June 22, 2019
Somehow I don’t quite think of sitting in a cold tank as being comfortable and certainly seems an odd path to health. However, this trend called cryotherapy is becoming very popular as Zawn Villin…
October 10, 2019
Jennifer Berry wrote an article that was reviewed by Daniel Murrell, MD, that explained more about the HDL. We seem to think that cholesterol should be as low as possible as we all know it is well-documented as a risk factor for heart disease.
According to the Centers for Disease Control and Prevention there are tens of millions of Americans that take cholesterol-lowering drugs, or should be taking them. The high-density lipoprotein (HDL) cholesterol is known as “good” cholesterol and actually beneficial for the heart. But, what are the healthy levels and what happens if HDL falls out of range?
Low-density lipoprotein (LDL) cholesterol contributes to the fatty buildup that can clog the arteries. The buildup clogs or narrows the arteries and a heart attack or stroke is more likely to occur, so lower is better for your LDL.
HDL cholesterol is useful for the heart as it may remove LDL cholesterol from the blood and transport it to the liver where it can be processed and eliminated. Therefore, a higher HDL number is desirable as it signals a lower risk of heart disease.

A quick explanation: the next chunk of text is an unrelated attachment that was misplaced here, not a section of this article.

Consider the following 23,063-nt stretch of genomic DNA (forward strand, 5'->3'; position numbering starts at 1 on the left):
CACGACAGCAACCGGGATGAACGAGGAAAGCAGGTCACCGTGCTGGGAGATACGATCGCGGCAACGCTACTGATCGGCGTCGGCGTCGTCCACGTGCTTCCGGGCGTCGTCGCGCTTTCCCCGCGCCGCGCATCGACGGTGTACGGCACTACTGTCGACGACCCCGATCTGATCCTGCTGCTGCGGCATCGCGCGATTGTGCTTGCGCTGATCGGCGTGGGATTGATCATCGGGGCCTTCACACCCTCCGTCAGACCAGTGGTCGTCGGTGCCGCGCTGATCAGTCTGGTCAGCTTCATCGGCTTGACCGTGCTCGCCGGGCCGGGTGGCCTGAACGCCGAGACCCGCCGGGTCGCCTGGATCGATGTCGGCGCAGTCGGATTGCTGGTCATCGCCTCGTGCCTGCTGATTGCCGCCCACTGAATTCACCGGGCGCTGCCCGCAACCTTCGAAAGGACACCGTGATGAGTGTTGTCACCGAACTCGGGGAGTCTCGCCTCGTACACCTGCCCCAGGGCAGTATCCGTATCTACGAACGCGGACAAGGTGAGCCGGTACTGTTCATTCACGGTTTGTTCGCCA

HDL does protect the heart but no upper limit has been established and does not naturally elevate to unhealthy high levels in those with normal cholesterol processing and metabolism. There are rare cases where HDL can become too high.
The journal Science reports a rare genetic variant that may cause high HDL levels. The genetic variant alters the way that HDL works in the body and can increase the risk of heart disease. This variant is found in a specific molecule known as SR-BI where the mutation causes increased levels of HDL and an increased risk of heart disease.
Another study performed found people who recently had a heart attack and had both high HDL and high levels of a substance called C-reactive protein were at higher risk of having another cardiac event. The liver produces C-reactive protein when inflammation occurs in the body. Circulation reported a study that found a defect in a specific protein known as cholesterol ester transfer protein may also cause abnormally high HDL levels and an increased risk of heart disease. This was detected in women but not men.
It is recommended by the American Heart Association that all people ages 20 and older get a cholesterol test at least every 4 to 6 years. American Academy of Pediatrics recommend children between the ages 9 and 11 have a cholesterol test. Those children with a family history of high cholesterol should be tested between ages 2 and 10 years.
Total cholesterol level is less than 200 mg/dl, 200-239 as borderline high and above 240 is high. The LDL levels should be less than 100 mg/dl, 100-129 for near optimal, 130-159 borderline, 160-189 high and 190 and above is very high. The HDL, if less than 40 mg/dl is a heart disease risk, 40-59 is better and greater than 60 mg/dl protects against heart disease.
A common problem is having low HDL and high LDL. AHA states that heart disease accounts for 1/3 of all deaths in the US. Other heart disease risk factors include age, weight, diet, activity level, blood pressure and lifestyle factors. Experts recommend to achieve healthy cholesterol levels you should get a cholesterol check at least every 5 years, eat a heart-healthy diet rich in fruits, vegetables, whole grains and lean protein, limit saturated fats, fried foods, salt and sweets, exercise for 30 minutes 4 to 5 times per week and do not smoke.
Dr Fredda Branyon